It will be -- indeed, has already been -- contended that Wheeldon is to be admired for his mastery of craft. I don't deny that he evinces a precocious, suave know-how when it comes to putting a ballet together. What's more, he's a whiz at creating freeze-frame images fit for posterhood. But these abilities address only mechanical and surface matters, respectively; there is little, perhaps nothing, underneath. I find that combination of sleek efficiency and lack of affect disturbing -- alarming, actually.
Some small consolation for the deficiencies in the choreography can be found in Mark Stanley's elegant lighting. The ballet seems to take place in twilights and evenings, with a brief excursion into a delicately luminous dawn. Stanley's light is not the light of nature but theatrical light, which aims not so much for beauty as for the drama of beauty. Throughout Polyphonia, it's the most compelling thing happening on the stage.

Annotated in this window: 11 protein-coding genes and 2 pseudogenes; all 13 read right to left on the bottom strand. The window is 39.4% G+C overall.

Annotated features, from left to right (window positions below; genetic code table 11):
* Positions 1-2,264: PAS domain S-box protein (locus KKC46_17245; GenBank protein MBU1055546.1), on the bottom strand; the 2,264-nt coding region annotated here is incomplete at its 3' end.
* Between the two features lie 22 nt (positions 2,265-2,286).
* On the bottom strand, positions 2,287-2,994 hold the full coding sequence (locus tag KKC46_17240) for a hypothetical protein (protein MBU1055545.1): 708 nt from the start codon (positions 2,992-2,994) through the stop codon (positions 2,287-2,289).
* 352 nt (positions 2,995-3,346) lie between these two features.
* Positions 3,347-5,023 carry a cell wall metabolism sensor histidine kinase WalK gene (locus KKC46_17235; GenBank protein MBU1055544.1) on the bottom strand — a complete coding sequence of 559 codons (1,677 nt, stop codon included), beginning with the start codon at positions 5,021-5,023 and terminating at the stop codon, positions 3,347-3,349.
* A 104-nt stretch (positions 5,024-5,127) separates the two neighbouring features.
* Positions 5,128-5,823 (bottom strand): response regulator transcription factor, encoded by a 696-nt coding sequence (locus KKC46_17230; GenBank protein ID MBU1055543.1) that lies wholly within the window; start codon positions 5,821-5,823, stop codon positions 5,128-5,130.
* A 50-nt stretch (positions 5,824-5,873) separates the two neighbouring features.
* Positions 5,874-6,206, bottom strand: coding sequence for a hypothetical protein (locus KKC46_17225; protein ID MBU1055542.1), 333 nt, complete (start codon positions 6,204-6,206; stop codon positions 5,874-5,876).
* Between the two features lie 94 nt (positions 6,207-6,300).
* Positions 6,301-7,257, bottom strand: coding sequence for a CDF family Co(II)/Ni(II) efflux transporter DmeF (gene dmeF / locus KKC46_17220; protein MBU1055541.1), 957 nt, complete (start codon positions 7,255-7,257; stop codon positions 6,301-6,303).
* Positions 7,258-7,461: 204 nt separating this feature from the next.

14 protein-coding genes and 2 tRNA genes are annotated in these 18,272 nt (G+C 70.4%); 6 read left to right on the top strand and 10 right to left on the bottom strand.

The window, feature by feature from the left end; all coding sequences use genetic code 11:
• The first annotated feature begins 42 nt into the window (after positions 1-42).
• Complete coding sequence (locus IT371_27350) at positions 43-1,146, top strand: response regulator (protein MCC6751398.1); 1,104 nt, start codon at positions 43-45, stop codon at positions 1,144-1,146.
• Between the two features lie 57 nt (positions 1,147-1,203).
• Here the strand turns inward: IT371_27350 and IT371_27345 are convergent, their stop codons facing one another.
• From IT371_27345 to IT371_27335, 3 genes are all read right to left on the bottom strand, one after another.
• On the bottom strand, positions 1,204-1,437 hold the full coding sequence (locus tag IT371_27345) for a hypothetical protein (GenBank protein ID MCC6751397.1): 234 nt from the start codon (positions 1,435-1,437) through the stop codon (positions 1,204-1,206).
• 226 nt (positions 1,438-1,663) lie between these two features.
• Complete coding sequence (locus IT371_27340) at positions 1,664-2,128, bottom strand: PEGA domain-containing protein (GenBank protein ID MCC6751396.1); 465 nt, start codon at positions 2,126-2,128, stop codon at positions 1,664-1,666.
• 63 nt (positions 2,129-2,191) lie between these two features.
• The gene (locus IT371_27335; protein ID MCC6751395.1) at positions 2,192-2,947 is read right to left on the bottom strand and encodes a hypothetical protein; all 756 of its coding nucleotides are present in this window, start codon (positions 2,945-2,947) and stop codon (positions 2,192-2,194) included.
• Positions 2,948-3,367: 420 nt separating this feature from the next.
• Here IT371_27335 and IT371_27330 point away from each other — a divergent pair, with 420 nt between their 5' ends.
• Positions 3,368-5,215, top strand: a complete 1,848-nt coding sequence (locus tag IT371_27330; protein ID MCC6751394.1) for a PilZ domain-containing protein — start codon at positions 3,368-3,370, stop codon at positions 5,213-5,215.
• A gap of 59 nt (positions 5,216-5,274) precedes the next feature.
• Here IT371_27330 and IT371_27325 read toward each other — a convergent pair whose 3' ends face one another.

Tanaquil LeClercq, who died on the last day of 2000 at the age of 71, never danced on the New York State Theater stage. The New York City Ballet still called the City Center home when this legendary ballerina was stricken by paralytic polio at 27 and her career was tragically cut off. The majority of people dancing or ardently watching dance today never saw her perform; for those of us who did, her impression, after all those years gone by, remains indelible. LeClercq's dancing, schooled by Balanchine and a major inspiration to him -- in one of those reciprocally fertile relationships -- was central to the shaping of the company's aesthetic. It still infuses the ballets created for her and those she transformed.
She was long, lean, and leggy, a thoroughbred racehorse of a dancer, with an exquisitely chiseled face that complemented the clear precision of her technique. Those phenomenal legs -- only in America do you find them, Balanchine claimed -- operated with the razor effect of X-Acto blades; on pointe, her feet were like darts aimed unerringly at the bull's-eye. Unexpectedly for her body type, she possessed a sensuous streak, more evident in close-up photographs, perhaps, than in performance, where it was simply a latent factor -- until Jerome Robbins seized upon the quality for the very subject of his Afternoon of a Faun. Temperamentally she was a combination of sophisticated chic, impish wit, and potent, magical poetry. This last was her dominant trait; the moment she appeared onstage, she stirred the imagination.